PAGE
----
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from being distinctly apprised of their meaning, need, therefore excite no surprise. This, however, is a matter not only of antecedent likelihood, but of certainty. The Gospel-narratives amply attest, that there was, in fact, no subject respecting which they were more curious, no point respecting which they were more frequent in their enquiries, than the period, when the proper kingdom of the Messiah should be established, as foretold by the Hebrew prophet. Besides, says Dr. Sykes on this verse, 'that they meant his coming, as Daniel had prophesied of the Messiah, is plain from hence; that when our Lord answers the question, he uses the very words of the prophet, v. 308.' And since this judicious divine has elsewhere shewn', that wherever Christ employs either of those expressions the Kingdom of God, or the Son of Man, he had an immediate view to Daniel's prophecy of his universal kingdom, and borrowed the expressions from him; and since our Lord, in his prophecy10, has adopted both these expressions: it cannot, I think, reasonably be doubted, that he spoke of the very same events with the ancient Hebrew prophet. Now from the observations already made upon his predictions, and from those reserved for ch. xxx, it will, I trust, clearly appear, that the coming of Christ, which Daniel assures us shall take place quickly after the overthrow of the anti christian monarchies, is the commencement of that happy sera, commonly denominated the millennium.
That the latter part of Christ's prophecy does foretell the commencement of that auspicious period, appeared probable on various accounts to Wolzogenius, who was among the first of those who framed a judicious exposition of the Evangelists: but, fearful of departing from the general current of interpreters, he appears to have been embarrassed with doubts, and ventured not to decide in the affirmative".
8 Upon the Truth of Chr. p. 86.
9 P. 72, 79, 85, 115.
10 Mat. xxiv. 30, 39; Luke, xxi. 27, 31.
.11 See his notes on Mat. xxiv. 3, 29, 30, 31, 35. Ludovicus Wolzogenius was a nobleman of Austria, very unlike the generality of his own. On the mind of Brenius, however, the disciple of the celebrated Episcopius, who lived about the same time, and whose works frequently accompany those of Wolzogenius, no doubts remained, that the words of our Lord are thus to be interpreted. But the ideas of this eminent commentator will be best explained by a quotation from him. 'Lt is,' says Brenius, 'not difficult to gain information of what the disciples understood by the coming of Christ, provided we shall have considered the hope entertained by the Jews respecting the Messiah, which was then generally prevalent, namely, that it was incumbent on him to restore upon earth the fallen kingdom of Israel, to establish the throne of David, so as never to be shaken, and to bring deliverance to them without exception from all their enemies. Hence that speech of the disciples travelling to Emmaus, but toe trusted that it had been he which should have redeemed Israel. Luke xxiv. 21. Wherefore it is true, that by the coming of Christ also in this place the apostles understood nothing else than the glorious kingdom of the Messiah to be erected upon earth, as others also have remarked before us. But this in scripture is elsewhere entitled the kingdom of God, concerning which all the prophets have predicted, and concerning the establishment of which his disciples asked their master, after he was risen from the dead, whether he would at that time restore again the kingdom to Israel11.—By the end of the age then the disciples do not understand the dissolution of heaven and earth, but the destruction of the monarchies of the world, which had been first exhibited in a dream to Nebuchadnezzar, and afterwards to Daniel; for likewise in Isaiah, ch. lxv. 17. lxvi. 22. God is introduced speaking thus of these times, Behold, I create new heavens and a new earth: and the former shall not be remem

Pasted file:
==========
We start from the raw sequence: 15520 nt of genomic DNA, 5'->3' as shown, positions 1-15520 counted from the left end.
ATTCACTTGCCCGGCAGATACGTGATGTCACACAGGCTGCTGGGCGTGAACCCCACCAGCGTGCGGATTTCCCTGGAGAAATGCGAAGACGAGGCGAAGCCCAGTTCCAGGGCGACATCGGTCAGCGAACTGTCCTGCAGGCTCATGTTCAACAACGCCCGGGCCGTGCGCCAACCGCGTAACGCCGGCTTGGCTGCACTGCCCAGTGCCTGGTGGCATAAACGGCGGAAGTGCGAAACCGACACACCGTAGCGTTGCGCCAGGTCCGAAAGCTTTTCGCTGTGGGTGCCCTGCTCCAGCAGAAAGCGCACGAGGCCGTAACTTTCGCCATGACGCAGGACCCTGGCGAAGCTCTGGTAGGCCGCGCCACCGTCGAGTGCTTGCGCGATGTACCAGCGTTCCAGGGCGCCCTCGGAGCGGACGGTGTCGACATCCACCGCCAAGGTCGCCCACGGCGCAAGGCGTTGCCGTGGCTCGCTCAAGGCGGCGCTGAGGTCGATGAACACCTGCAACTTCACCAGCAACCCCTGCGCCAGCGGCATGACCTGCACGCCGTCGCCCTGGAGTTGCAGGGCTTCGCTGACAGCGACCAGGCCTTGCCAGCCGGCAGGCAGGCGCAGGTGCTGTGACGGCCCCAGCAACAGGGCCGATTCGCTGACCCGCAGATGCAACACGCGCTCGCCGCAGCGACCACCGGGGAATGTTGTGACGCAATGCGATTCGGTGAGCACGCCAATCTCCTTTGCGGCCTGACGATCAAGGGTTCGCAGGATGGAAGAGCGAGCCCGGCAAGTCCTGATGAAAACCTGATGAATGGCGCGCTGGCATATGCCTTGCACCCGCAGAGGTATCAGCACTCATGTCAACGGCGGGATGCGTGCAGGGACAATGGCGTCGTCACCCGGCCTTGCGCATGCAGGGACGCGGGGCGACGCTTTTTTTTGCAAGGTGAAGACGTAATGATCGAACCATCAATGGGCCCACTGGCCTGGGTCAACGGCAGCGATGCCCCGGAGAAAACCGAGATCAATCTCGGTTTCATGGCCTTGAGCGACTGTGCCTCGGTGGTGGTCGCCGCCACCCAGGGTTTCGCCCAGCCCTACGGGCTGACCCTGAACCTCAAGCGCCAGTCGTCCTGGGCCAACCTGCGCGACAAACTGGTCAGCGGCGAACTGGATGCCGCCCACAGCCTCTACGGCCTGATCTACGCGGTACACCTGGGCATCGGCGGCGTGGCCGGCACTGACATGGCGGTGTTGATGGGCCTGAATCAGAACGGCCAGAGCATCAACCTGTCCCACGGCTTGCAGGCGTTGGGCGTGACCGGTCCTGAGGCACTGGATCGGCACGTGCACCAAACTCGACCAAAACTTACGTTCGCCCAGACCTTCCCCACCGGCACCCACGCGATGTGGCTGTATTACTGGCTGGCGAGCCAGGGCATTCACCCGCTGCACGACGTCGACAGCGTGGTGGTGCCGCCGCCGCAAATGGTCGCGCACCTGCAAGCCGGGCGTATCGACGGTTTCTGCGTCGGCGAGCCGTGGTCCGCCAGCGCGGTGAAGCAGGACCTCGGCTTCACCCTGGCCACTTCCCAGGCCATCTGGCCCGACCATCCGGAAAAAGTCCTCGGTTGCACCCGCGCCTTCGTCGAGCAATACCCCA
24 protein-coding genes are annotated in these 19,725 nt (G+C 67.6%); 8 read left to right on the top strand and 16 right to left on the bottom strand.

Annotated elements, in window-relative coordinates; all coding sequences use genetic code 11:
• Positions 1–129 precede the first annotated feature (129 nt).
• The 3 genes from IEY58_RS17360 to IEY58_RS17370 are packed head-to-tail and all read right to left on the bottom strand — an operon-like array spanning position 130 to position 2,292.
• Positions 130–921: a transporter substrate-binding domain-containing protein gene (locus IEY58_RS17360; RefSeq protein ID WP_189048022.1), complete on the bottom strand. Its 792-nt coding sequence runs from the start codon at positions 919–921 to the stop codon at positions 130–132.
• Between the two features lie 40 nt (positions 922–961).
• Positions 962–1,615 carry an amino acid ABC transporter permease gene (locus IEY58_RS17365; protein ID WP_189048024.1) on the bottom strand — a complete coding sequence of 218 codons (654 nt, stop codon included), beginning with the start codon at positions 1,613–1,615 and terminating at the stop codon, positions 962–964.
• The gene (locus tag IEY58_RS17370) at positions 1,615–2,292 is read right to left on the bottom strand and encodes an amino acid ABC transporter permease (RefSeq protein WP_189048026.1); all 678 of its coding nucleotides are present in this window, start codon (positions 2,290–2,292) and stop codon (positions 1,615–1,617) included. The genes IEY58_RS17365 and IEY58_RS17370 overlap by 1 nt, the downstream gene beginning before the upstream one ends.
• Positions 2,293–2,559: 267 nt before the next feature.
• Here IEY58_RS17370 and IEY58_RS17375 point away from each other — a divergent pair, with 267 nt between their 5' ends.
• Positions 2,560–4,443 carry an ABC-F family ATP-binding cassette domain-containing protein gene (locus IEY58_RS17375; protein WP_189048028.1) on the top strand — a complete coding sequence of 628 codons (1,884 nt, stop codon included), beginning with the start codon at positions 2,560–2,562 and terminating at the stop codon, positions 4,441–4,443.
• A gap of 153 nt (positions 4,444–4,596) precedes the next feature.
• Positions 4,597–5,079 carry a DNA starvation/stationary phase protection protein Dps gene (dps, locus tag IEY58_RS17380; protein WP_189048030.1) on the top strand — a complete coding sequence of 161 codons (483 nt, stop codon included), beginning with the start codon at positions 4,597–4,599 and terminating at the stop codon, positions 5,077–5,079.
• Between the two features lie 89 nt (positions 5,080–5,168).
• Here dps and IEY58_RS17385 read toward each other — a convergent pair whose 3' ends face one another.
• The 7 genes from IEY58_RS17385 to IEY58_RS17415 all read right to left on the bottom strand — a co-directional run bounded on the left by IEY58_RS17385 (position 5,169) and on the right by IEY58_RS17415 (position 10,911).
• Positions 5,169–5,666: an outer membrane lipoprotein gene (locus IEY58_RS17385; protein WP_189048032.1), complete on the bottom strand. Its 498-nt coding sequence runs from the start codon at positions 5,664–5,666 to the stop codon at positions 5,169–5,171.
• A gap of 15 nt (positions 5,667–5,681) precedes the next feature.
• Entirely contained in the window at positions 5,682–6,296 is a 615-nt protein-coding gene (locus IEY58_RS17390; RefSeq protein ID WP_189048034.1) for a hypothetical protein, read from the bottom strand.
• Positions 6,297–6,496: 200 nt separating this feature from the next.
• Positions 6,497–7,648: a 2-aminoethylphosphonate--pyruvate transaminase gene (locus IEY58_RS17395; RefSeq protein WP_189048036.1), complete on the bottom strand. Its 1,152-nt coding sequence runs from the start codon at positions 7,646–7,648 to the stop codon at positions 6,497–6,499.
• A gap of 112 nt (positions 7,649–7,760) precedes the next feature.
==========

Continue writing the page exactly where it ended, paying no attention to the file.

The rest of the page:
rank, now belonging to that country, as he wielded not the sword but the pen, acquired not military but theological glory, and was perpetually recommending the practice and cultivation of the mild and pacific virtues of Christianity. \2 Acts, i. 3, 6, 7.
bered, nor come into mind. But they expected that this revolution in the monarchies, according to the prophecies which are extant Dan. ii. and vii, would happen at the same time with the coming of the Messiah, upon whose enfrance into his kingdom he would restore rule to Israel.' They thought also, that the subversion of the temple, and the proper establishment of Christ's kingdom, would be contemporary. 'Which two things it is incumbent on us to separate: for although the disciples, as was before said, thought that all these things would occur at one and the same time, yet the event itself has taught us the contrary; since the demolition of the temple and city has now long ago happened, whilst the coming of Christ is not yet accomplished. And in consequence of this, our Lord gives a distinct answer to each question.'